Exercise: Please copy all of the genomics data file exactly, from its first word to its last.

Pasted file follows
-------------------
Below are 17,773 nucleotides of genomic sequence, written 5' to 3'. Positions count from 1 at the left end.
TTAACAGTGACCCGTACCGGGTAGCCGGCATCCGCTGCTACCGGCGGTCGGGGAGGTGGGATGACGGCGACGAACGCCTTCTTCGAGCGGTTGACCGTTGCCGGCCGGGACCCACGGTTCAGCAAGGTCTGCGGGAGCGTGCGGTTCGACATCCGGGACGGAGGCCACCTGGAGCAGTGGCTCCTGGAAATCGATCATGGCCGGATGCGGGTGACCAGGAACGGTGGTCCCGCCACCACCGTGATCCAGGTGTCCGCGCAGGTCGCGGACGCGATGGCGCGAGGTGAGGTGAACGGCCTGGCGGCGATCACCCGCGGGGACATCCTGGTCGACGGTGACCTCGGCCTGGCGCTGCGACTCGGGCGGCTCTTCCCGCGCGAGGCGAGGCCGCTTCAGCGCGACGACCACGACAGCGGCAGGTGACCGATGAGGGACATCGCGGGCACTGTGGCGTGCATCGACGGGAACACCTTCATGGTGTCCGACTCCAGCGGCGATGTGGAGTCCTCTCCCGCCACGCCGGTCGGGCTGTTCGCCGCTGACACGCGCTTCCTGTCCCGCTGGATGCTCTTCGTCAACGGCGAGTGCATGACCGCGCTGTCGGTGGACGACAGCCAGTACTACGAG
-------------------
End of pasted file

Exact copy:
Below are 17,773 nucleotides of genomic sequence, written 5' to 3'. Positions count from 1 at the left end.
TTAACAGTGACCCGTACCGGGTAGCCGGCATCCGCTGCTACCGGCGGTCGGGGAGGTGGGATGACGGCGACGAACGCCTTCTTCGAGCGGTTGACCGTTGCCGGCCGGGACCCACGGTTCAGCAAGGTCTGCGGGAGCGTGCGGTTCGACATCCGGGACGGAGGCCACCTGGAGCAGTGGCTCCTGGAAATCGATCATGGCCGGATGCGGGTGACCAGGAACGGTGGTCCCGCCACCACCGTGATCCAGGTGTCCGCGCAGGTCGCGGACGCGATGGCGCGAGGTGAGGTGAACGGCCTGGCGGCGATCACCCGCGGGGACATCCTGGTCGACGGTGACCTCGGCCTGGCGCTGCGACTCGGGCGGCTCTTCCCGCGCGAGGCGAGGCCGCTTCAGCGCGACGACCACGACAGCGGCAGGTGACCGATGAGGGACATCGCGGGCACTGTGGCGTGCATCGACGGGAACACCTTCATGGTGTCCGACTCCAGCGGCGATGTGGAGTCCTCTCCCGCCACGCCGGTCGGGCTGTTCGCCGCTGACACGCGCTTCCTGTCCCGCTGGATGCTCTTCGTCAACGGCGAGTGCATGACCGCGCTGTCGGTGGACGACAGCCAGTACTACGAG